If you purchase a BluRay of the Firefly TV series and then give it a friend,* are you a copyright infringer? Is the owner of Redbox a copyright infringer for renting a BluRay disc of The Avengers? What about the proprietor of a used bookstore, or a customer of the same?

Intuitively, you probably know the answer to all of those questions is no. The first sale doctrine is the reason the each of those commonplace activities is not an act of copyright infringement.

A publisher, a department store, and a castaway

Hallie Erminie Rives in a kimono. I don't know why she is in a kimono.

Hallie Erminie Rives in a kimono. I don’t know why she is in a kimono.

At the beginning of the 20th century, Hallie Erminie Rives was a best-selling author as well as being a daughter from one of the oldest families in America and the wife of a prominent diplomat. Her books included Satan Sanderson, The Kingdom of Slender Swords, and The Valiants of Virginia, as well as Smoking Flax, controversial even when published in 1897 for its positive portrayal of a lynching. One of her other novels, The Castaway, was at the center of Bobbs-Merrill Co. v. Strauss et al., doing business as R.H. Macy & Co., the 1908 Supreme Court case that first established the first sale doctrine in the United States.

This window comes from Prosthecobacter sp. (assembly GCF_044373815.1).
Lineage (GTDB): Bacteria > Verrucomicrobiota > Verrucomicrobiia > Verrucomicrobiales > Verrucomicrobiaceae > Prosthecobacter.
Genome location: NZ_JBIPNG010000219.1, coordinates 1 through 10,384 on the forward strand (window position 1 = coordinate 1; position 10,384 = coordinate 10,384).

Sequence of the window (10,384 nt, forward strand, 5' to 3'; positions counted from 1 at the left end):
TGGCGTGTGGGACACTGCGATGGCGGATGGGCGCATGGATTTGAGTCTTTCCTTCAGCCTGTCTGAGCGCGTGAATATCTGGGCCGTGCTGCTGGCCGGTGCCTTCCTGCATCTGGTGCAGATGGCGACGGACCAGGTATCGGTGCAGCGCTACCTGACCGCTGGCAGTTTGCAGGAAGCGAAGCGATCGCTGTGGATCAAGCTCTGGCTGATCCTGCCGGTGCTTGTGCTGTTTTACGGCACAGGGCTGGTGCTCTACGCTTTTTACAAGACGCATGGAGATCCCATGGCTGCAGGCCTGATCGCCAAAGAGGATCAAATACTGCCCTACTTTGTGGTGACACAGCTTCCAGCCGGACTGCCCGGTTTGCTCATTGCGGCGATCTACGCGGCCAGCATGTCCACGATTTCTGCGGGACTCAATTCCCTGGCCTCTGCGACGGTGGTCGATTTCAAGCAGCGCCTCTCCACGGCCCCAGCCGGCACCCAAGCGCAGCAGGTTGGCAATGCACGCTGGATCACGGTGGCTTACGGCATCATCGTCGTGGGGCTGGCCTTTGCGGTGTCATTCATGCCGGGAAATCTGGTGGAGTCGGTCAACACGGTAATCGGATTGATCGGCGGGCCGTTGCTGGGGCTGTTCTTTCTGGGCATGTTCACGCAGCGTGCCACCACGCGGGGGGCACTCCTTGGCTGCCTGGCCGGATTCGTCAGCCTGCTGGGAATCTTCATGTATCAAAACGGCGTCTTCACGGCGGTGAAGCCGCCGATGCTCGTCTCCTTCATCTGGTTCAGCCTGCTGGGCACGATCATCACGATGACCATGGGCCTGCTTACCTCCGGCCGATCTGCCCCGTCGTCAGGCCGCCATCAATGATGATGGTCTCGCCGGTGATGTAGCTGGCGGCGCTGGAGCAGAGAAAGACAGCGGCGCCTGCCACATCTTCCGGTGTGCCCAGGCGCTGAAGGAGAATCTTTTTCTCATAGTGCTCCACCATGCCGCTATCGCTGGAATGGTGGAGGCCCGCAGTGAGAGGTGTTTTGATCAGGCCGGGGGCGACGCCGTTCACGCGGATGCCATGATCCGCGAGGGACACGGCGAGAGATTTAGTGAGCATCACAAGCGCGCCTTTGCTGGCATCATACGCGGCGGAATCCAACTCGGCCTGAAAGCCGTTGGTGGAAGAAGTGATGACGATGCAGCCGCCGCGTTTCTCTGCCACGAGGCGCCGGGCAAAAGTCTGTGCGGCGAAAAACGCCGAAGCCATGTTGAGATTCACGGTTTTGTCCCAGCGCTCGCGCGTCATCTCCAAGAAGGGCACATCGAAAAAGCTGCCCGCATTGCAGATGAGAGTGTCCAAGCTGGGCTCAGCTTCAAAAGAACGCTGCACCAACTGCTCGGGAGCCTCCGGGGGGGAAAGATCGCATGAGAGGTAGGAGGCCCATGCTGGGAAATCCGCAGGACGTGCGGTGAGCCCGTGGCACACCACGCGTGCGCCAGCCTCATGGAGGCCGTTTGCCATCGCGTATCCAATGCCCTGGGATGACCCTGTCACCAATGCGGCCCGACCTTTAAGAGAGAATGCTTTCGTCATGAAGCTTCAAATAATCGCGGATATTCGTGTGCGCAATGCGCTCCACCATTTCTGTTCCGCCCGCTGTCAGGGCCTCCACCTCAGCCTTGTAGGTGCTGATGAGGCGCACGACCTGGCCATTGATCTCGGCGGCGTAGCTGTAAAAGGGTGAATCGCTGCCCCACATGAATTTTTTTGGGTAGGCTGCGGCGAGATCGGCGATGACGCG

The original cover. Since the book sells itself about being three men whose lives are ruined, I'm not sure why there is a woman on the cover. Unless it's her fault that ... OK, I'm not going there.

The original cover. Since the book sells itself as telling the story of three men whose lives are ruined, I’m not sure why there is a woman on the cover. Unless it’s her fault that … OK, I’m not going there.

As an aside, the copyright in The Castaway expired a long time ago, meaning it is now in the public domain. That means, among other things, that you can probably find a lot of presses you’ve never heard of offering it for sale on Amazon. Of course, you can also find it available for free here if you want to take a look.